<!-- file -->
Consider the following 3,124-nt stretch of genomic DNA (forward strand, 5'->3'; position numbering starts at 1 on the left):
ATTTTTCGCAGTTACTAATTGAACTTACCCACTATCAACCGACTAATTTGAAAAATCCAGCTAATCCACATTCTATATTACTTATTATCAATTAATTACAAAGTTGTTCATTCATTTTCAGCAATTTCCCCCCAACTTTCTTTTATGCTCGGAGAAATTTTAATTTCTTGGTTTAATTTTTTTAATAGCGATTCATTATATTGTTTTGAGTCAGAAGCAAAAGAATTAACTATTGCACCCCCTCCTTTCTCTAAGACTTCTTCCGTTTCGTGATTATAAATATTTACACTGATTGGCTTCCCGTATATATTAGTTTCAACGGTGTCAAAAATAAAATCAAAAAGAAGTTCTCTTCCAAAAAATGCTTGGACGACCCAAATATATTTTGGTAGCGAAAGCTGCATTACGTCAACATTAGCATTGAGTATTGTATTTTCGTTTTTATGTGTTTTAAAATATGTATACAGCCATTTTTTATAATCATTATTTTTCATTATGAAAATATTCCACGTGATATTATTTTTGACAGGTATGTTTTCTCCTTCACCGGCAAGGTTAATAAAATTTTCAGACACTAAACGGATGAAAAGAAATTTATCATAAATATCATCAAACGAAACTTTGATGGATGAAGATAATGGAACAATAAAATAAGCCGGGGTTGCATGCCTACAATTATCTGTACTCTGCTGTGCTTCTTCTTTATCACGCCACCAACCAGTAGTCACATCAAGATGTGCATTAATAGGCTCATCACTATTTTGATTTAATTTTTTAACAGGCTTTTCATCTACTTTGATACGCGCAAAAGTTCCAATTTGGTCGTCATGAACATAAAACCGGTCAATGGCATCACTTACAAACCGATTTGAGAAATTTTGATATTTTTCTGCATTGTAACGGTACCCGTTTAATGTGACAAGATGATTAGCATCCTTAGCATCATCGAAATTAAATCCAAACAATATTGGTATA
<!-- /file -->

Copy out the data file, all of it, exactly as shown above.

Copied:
Consider the following 3,124-nt stretch of genomic DNA (forward strand, 5'->3'; position numbering starts at 1 on the left):
ATTTTTCGCAGTTACTAATTGAACTTACCCACTATCAACCGACTAATTTGAAAAATCCAGCTAATCCACATTCTATATTACTTATTATCAATTAATTACAAAGTTGTTCATTCATTTTCAGCAATTTCCCCCCAACTTTCTTTTATGCTCGGAGAAATTTTAATTTCTTGGTTTAATTTTTTTAATAGCGATTCATTATATTGTTTTGAGTCAGAAGCAAAAGAATTAACTATTGCACCCCCTCCTTTCTCTAAGACTTCTTCCGTTTCGTGATTATAAATATTTACACTGATTGGCTTCCCGTATATATTAGTTTCAACGGTGTCAAAAATAAAATCAAAAAGAAGTTCTCTTCCAAAAAATGCTTGGACGACCCAAATATATTTTGGTAGCGAAAGCTGCATTACGTCAACATTAGCATTGAGTATTGTATTTTCGTTTTTATGTGTTTTAAAATATGTATACAGCCATTTTTTATAATCATTATTTTTCATTATGAAAATATTCCACGTGATATTATTTTTGACAGGTATGTTTTCTCCTTCACCGGCAAGGTTAATAAAATTTTCAGACACTAAACGGATGAAAAGAAATTTATCATAAATATCATCAAACGAAACTTTGATGGATGAAGATAATGGAACAATAAAATAAGCCGGGGTTGCATGCCTACAATTATCTGTACTCTGCTGTGCTTCTTCTTTATCACGCCACCAACCAGTAGTCACATCAAGATGTGCATTAATAGGCTCATCACTATTTTGATTTAATTTTTTAACAGGCTTTTCATCTACTTTGATACGCGCAAAAGTTCCAATTTGGTCGTCATGAACATAAAACCGGTCAATGGCATCACTTACAAACCGATTTGAGAAATTTTGATATTTTTCTGCATTGTAACGGTACCCGTTTAATGTGACAAGATGATTAGCATCCTTAGCATCATCGAAATTAAATCCAAACAATATTGGTATA